David Lang

David Lang: The little Match Girl Passion (Grammy vinder)
David Vernier, Classics Today
Tirsdag, 18. maj

Artistic quality 8/10  Sound quality 10/10

Among the more compelling aspects of modern choral music is the enormous variety of styles and types of works being written, represented by an impressively wide range of high-quality compositions produced not only by some of the world's finest composers, but also by many lesser-known but equally gifted masters of the choral idiom. Although there are certain composing techniques and conventions that are necessitated primarily by the physical limitations of voices, this does not stop many composers from exploring just how much can be achieved within those boundaries, and pushing them a little bit farther.

While not exactly pushing boundaries, American composer David Lang certainly has a way of shaking things up while remaining solidly within a rather narrow realm of harmony and an even more limited range of melodic and rhythmic structures. In the title work, for which Lang won a Pulitzer Prize, the composer wanted to tell Hans Christian Andersen's famous and tragic story centering on its juxtaposition of "horror and beauty", of "suffering and hope", conceiving it musically and dramatically as a kind of equivalent representation of the story of Christ's Passion. This meant setting the narrative not only from the original Andersen story, but also, in the style of Bach's Passions, including texts from other sources, in this case the Gospel of St. Matthew, Picander (Bach's librettist), and H.P. Paull, who translated The little match girl into English in 1872.

Lang presents the music using various fixed motivic elements, such as recurring short bursts of melodic fragments or relentlessly repeated scale-wise motifs or simply an interval or single note, the four singing voices often combined in "jumpy" syncopations or "offset" patterns. Repetition is the guiding structural device. Percussion--primarily a delicately intoned glockenspiel, but also brake drum, bass drum, tubular bells, sleighbell, and crotales--occasionally accompanies the voices. We're not talking about songs or memorable tunes or even dramatic development here; Lang instead creates an atmosphere--cold and bleak--and an emphatic way of making the story's points without the usual dramatic contrivances or conventions.

The music and its execution is certainly challenging (and I should note, to the listener as well!), and if you could choose performers to do it full justice, Paul Hillier's group the Theatre of Voices is among the few virtuoso ensembles that could deliver. And here, where rhythmic accuracy and intonation and consistency of articulation and tone are essential, we are not disappointed, even if the music itself demands a patient mood and "open" ear, and even as it's not easy to follow the texts without the libretto in front of you (there is much overlapping among the voices).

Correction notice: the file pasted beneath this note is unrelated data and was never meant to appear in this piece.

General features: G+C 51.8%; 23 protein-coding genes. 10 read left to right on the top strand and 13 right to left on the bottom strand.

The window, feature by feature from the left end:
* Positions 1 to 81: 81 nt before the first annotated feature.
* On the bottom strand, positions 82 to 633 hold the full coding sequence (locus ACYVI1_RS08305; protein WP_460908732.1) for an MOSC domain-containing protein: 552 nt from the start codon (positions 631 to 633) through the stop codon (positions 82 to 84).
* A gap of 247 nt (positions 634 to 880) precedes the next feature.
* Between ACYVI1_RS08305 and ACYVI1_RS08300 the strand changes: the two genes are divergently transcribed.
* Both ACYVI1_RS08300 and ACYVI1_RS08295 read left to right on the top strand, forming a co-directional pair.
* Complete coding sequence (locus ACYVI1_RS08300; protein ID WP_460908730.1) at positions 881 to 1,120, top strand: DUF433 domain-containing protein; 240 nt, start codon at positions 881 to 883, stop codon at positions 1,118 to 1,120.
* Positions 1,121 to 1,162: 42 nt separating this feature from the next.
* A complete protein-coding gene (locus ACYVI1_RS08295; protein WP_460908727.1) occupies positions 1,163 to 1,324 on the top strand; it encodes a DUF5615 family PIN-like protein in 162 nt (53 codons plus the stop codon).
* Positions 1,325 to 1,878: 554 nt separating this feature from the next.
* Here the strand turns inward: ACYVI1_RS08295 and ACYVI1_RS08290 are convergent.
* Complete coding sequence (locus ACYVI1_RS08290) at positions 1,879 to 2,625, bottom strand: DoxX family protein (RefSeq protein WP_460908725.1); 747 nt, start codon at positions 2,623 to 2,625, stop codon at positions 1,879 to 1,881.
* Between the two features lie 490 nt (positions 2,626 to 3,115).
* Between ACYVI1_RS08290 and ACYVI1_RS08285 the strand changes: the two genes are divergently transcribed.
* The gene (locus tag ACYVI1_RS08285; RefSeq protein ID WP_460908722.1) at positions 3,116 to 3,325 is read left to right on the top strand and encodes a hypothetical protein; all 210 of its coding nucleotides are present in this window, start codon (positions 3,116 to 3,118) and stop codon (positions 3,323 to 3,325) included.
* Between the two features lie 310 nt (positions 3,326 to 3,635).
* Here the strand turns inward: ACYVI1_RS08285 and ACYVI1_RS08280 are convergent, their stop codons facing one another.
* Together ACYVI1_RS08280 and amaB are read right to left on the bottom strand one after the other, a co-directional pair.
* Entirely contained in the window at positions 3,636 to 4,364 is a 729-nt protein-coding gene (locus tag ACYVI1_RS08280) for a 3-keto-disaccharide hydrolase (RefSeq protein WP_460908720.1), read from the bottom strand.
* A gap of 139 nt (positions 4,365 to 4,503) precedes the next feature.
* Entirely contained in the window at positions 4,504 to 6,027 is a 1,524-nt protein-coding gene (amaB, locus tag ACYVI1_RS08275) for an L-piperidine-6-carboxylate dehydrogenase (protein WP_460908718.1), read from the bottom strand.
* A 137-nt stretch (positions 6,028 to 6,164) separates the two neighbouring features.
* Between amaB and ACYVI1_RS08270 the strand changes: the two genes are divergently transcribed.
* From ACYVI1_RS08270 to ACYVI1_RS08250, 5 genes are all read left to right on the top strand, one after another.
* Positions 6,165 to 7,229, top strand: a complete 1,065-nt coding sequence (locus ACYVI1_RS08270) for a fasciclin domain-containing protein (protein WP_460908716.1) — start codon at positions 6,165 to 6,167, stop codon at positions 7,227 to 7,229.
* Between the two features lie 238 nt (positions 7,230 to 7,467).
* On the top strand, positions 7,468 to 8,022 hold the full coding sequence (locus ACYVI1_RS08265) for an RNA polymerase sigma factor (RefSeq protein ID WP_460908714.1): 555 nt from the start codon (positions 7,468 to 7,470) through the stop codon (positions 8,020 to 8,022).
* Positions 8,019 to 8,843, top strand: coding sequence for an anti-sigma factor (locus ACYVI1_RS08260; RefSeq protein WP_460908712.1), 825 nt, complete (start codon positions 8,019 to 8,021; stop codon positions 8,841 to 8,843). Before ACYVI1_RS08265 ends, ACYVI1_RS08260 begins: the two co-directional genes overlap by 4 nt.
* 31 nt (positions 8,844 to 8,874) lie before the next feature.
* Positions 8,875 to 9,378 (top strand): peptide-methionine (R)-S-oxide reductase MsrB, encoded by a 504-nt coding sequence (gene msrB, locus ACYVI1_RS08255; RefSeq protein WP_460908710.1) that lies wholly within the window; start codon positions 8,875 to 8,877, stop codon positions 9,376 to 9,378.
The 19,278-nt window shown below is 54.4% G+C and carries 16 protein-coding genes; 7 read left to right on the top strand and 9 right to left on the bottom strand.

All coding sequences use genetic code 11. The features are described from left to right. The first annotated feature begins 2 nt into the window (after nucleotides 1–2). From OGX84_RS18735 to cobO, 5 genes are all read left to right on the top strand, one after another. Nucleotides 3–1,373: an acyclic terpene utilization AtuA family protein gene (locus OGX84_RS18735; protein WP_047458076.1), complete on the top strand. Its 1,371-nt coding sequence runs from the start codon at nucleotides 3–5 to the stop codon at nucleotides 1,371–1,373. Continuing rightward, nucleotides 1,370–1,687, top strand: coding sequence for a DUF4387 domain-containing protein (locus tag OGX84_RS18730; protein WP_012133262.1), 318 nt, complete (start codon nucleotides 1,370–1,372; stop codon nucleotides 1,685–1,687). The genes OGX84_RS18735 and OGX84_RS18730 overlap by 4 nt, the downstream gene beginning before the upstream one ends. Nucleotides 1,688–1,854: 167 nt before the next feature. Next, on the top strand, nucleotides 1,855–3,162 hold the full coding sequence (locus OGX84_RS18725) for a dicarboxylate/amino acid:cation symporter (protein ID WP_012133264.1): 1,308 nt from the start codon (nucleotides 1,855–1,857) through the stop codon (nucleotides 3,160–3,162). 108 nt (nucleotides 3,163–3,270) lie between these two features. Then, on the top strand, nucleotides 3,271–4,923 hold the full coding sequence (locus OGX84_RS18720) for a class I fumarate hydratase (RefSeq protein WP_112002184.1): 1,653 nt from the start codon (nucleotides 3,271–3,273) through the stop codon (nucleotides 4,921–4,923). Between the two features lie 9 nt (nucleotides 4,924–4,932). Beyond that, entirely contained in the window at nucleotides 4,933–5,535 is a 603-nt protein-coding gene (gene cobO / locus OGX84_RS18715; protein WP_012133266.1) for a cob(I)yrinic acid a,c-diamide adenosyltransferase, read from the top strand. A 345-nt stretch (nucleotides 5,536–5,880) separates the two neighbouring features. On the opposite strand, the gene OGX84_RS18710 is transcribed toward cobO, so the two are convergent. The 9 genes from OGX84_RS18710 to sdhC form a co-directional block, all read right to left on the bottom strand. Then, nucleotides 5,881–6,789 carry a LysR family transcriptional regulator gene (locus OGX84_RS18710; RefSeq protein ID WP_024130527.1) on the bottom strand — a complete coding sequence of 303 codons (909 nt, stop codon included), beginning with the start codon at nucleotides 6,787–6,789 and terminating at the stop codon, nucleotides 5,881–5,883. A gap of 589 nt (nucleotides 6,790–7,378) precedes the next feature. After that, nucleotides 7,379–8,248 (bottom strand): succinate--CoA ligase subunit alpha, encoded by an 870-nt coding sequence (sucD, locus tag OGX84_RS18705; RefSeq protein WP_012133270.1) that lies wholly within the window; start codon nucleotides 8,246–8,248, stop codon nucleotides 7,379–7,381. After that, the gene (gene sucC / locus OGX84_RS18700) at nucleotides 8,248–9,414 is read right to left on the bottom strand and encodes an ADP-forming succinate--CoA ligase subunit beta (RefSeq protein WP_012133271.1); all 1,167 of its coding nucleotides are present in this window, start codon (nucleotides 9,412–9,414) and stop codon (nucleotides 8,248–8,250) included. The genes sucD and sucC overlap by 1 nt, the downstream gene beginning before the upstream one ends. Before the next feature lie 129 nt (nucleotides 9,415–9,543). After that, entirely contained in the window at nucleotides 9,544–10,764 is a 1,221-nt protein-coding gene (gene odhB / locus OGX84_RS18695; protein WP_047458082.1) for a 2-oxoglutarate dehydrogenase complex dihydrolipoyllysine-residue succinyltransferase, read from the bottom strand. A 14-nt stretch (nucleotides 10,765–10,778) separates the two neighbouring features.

The other works on the program, all written between 2001 and 2007, maintain a similar style to The little match girl passion, except for the remarkable Again (After Ecclesiastes), the disc's final piece, whose arpeggiated figures and later jazz-like harmonies are more expansive--and dare I say ingratiating?--than we hear elsewhere from Lang, whose penchant for repetition reaches an almost unbearable extreme in his For love is strong, an adapted setting of a text from the Song of Songs.

I have to admit that I'm still trying to figure out just what Lang is up to in several of these pieces--again, although the fundamental structural components are very simple (the most basic intervals, chords, and scale patterns), and the repetition makes it easy to follow, the music's effect is more layered, its impression ranging from just plain unnerving to mesmerizing to intriguing and thought-provoking. (And how many recordings do that for you these days?) For sure, you will have to listen to this more than once--or twice; but for those looking for something different, to push their own listening boundaries, it's well worth it.